Supreme Court of the United States.

What the Supreme Court’s Expected Ruling on Affirmative Action Might Mean for US Health Care

By Gregory Curfman

Affirmative action in higher education may soon be abolished by the Supreme Court, resulting from its review of Students for Fair Admissions v. Harvard and Students for Fair Admissions v. University of North Carolina.

The consequences for the physician workforce may be dire. Diversity among physicians is a compelling interest in our increasingly diverse society. Without affirmative action in higher education, our physician workforce may become less diverse, and the quality of health care may suffer.

This article explains the history of affirmative action in the U.S., past Supreme Court decisions, and the key arguments being considered in the two cases currently under review.

The Diversity Rationale and the First Amendment

For 45 years, U.S. universities have practiced affirmative action as an admissions policy, granting tips to underrepresented minority applicants as part of a holistic admissions process. Affirmative action has provided educational opportunities for minority students and has diversified university campuses. Nevertheless, it has frequently been challenged in court.

The first affirmative action case to be decided by the Supreme Court, Regents of the University of California v. Allan Bakke (1978), involved an admissions program at the UC Davis School of Medicine. The school’s practice of allocating 16 of its 100 seats to underrepresented minority applicants was ruled unconstitutional by Justice Lewis Powell, who wrote the controlling opinion. The Justice allowed that even though quotas, such as at UC Davis, were not constitutionally acceptable, race could be considered as one factor in a holistic admissions program that considered many factors. Justice Powell pointed to Harvard’s admissions program as a model.

Justice Powell’s description in Bakke of Harvard’s holistic admissions plan has been closely examined by legal scholars and determined not to be a part of the central holding in Bakke, but commentary associated with the opinion, referred to as “dicta.” Dicta do not establish precedent for future cases. Further, Justice Powell endorsed Harvard’s holistic admissions plan based on a diversity rationale, in which, he claimed, diversity in a student body is believed to benefit the education of all students, not just those given admission tips based on race or ethnicity. The diversity rationale, he argued, was defensible based on academic freedom, which has its roots in the First Amendment. Academic freedom provides deference to universities to decide the curriculum that is taught, the professors who teach, and the students who are educated. Despite wide deference granted to universities on these matters, the First Amendment does not specifically address the issue of university admissions, and it would be a stretch to argue that the First Amendment grants deference to universities to admit students based on their race.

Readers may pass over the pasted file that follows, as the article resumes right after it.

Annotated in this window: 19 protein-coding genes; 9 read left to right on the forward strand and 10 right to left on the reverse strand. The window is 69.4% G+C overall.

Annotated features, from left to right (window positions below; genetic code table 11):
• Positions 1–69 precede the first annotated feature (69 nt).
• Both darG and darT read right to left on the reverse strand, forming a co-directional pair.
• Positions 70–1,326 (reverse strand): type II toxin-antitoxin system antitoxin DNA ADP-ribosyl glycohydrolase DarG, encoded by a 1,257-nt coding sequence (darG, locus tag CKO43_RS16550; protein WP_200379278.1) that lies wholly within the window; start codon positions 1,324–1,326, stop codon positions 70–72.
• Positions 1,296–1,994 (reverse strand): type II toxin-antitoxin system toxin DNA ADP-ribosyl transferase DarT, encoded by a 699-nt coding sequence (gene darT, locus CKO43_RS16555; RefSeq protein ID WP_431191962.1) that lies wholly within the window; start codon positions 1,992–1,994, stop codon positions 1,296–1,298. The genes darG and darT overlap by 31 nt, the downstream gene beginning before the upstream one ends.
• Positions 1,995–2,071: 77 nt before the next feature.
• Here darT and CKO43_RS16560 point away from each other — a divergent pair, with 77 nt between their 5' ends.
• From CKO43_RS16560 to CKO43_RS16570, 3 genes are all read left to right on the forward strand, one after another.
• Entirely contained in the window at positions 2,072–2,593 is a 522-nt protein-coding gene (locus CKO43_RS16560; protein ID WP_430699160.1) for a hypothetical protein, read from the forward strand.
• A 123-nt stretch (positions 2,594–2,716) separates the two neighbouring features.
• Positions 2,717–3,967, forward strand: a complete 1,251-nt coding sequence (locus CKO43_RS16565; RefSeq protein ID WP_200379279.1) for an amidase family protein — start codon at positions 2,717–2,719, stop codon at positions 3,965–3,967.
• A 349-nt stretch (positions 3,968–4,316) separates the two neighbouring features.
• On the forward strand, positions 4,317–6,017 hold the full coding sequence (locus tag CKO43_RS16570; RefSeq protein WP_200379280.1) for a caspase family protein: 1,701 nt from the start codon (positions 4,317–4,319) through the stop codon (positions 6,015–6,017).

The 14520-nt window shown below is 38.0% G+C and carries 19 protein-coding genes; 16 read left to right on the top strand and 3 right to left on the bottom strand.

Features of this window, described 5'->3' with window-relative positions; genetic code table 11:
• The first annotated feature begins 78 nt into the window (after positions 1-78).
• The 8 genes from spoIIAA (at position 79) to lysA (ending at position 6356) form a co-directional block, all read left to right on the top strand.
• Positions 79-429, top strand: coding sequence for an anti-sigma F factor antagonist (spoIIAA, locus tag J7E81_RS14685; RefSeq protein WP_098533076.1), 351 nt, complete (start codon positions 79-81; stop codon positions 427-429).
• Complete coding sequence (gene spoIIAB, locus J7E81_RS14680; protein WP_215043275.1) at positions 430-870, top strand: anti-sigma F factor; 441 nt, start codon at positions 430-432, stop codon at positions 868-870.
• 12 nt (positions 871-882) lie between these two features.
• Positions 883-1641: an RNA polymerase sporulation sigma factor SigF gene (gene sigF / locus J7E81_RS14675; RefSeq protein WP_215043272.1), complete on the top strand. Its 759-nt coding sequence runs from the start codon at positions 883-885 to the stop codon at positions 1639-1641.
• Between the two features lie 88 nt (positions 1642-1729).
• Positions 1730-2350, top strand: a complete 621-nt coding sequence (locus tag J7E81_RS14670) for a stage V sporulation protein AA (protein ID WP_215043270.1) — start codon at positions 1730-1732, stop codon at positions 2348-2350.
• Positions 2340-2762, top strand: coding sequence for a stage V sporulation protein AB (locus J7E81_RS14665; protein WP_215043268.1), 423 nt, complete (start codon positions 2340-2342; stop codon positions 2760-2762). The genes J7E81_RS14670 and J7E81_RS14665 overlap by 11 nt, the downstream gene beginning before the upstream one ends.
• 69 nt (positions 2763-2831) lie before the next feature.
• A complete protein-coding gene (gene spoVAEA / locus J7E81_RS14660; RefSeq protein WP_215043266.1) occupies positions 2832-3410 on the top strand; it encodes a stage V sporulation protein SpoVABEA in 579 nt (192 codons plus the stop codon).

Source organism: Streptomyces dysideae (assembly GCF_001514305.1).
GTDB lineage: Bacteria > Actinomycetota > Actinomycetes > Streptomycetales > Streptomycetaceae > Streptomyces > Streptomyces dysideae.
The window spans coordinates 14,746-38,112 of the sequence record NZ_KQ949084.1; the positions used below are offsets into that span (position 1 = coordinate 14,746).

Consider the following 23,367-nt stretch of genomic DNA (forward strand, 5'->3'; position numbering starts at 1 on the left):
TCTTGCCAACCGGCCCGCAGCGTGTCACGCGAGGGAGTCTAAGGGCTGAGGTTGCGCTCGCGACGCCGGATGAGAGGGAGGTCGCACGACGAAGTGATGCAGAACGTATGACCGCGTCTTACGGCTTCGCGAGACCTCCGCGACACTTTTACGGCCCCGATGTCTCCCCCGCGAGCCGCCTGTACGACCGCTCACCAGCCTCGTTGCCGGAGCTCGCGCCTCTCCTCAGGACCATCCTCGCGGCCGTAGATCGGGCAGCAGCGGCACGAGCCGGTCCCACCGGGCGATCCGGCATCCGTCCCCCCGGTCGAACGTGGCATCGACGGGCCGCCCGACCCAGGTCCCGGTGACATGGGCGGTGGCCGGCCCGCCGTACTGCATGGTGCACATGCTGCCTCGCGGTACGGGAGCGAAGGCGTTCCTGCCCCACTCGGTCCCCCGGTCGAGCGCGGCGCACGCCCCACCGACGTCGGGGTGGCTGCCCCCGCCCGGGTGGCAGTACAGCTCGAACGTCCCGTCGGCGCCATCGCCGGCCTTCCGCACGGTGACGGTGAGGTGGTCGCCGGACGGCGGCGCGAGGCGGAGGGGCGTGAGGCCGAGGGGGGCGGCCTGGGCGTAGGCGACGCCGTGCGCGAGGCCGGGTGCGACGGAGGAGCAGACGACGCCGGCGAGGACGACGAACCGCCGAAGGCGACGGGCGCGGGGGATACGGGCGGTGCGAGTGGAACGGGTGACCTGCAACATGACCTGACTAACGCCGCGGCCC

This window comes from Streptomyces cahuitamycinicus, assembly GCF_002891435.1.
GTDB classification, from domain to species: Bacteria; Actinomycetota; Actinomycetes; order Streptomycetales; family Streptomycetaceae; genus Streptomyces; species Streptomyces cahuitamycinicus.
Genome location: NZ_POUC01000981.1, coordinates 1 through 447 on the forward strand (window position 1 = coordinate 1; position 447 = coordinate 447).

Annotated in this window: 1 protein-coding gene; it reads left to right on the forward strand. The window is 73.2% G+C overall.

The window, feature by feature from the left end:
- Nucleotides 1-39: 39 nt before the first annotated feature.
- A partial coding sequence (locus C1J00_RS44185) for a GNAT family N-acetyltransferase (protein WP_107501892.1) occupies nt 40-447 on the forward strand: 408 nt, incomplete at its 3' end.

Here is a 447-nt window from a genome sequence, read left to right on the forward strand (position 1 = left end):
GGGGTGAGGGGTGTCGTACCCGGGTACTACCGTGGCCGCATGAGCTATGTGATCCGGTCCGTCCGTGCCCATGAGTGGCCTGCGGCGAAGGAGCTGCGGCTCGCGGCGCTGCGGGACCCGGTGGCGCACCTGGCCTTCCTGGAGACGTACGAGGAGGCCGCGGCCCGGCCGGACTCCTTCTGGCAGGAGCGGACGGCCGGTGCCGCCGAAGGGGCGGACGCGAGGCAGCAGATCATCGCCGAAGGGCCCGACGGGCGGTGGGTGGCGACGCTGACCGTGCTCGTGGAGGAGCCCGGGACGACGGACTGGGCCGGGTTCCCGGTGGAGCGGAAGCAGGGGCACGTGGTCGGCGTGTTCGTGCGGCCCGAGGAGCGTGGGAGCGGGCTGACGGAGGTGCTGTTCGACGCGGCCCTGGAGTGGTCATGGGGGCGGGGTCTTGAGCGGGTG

Grutter v. Bollinger and the Fourteenth Amendment

In this 2003 case involving the holistic admissions program at the University of Michigan Law School, which was patterned after Harvard’s, the Supreme Court revisited its decision in Bakke. Justice Sandra Day O’Connor wrote the opinion for the Court, in which she affirmed Justice Powell’s opinion in Bakke. In her opinion, she often referred to Justice Powell’s First Amendment justification for the diversity rationale, and she also contended that Michigan’s holistic admissions policy passed strict scrutiny and was constitutional based on the Equal Protection Clause of the Fourteenth Amendment.